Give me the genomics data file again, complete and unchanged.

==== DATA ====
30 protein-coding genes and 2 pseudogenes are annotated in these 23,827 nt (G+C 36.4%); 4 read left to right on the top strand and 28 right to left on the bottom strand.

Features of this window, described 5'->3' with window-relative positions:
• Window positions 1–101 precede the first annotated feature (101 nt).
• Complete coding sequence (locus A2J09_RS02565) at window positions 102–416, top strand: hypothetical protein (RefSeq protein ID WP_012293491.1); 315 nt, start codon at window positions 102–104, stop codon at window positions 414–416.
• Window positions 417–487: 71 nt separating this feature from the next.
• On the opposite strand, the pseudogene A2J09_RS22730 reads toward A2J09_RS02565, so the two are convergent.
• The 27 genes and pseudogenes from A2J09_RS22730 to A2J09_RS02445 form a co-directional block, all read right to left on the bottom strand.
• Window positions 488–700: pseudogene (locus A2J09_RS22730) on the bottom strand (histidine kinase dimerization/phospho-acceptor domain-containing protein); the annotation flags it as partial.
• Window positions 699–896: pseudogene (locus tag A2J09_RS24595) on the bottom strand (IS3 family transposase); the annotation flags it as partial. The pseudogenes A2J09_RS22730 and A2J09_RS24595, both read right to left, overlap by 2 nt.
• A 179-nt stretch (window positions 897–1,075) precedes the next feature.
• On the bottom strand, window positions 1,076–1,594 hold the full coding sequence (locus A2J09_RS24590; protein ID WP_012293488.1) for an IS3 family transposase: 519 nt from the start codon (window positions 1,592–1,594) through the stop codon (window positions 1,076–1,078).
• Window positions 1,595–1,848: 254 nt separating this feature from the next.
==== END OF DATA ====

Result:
30 protein-coding genes and 2 pseudogenes are annotated in these 23,827 nt (G+C 36.4%); 4 read left to right on the top strand and 28 right to left on the bottom strand.

Features of this window, described 5'->3' with window-relative positions:
• Window positions 1–101 precede the first annotated feature (101 nt).
• Complete coding sequence (locus A2J09_RS02565) at window positions 102–416, top strand: hypothetical protein (RefSeq protein ID WP_012293491.1); 315 nt, start codon at window positions 102–104, stop codon at window positions 414–416.
• Window positions 417–487: 71 nt separating this feature from the next.
• On the opposite strand, the pseudogene A2J09_RS22730 reads toward A2J09_RS02565, so the two are convergent.
• The 27 genes and pseudogenes from A2J09_RS22730 to A2J09_RS02445 form a co-directional block, all read right to left on the bottom strand.
• Window positions 488–700: pseudogene (locus A2J09_RS22730) on the bottom strand (histidine kinase dimerization/phospho-acceptor domain-containing protein); the annotation flags it as partial.
• Window positions 699–896: pseudogene (locus tag A2J09_RS24595) on the bottom strand (IS3 family transposase); the annotation flags it as partial. The pseudogenes A2J09_RS22730 and A2J09_RS24595, both read right to left, overlap by 2 nt.
• A 179-nt stretch (window positions 897–1,075) precedes the next feature.
• On the bottom strand, window positions 1,076–1,594 hold the full coding sequence (locus A2J09_RS24590; protein ID WP_012293488.1) for an IS3 family transposase: 519 nt from the start codon (window positions 1,592–1,594) through the stop codon (window positions 1,076–1,078).
• Window positions 1,595–1,848: 254 nt separating this feature from the next.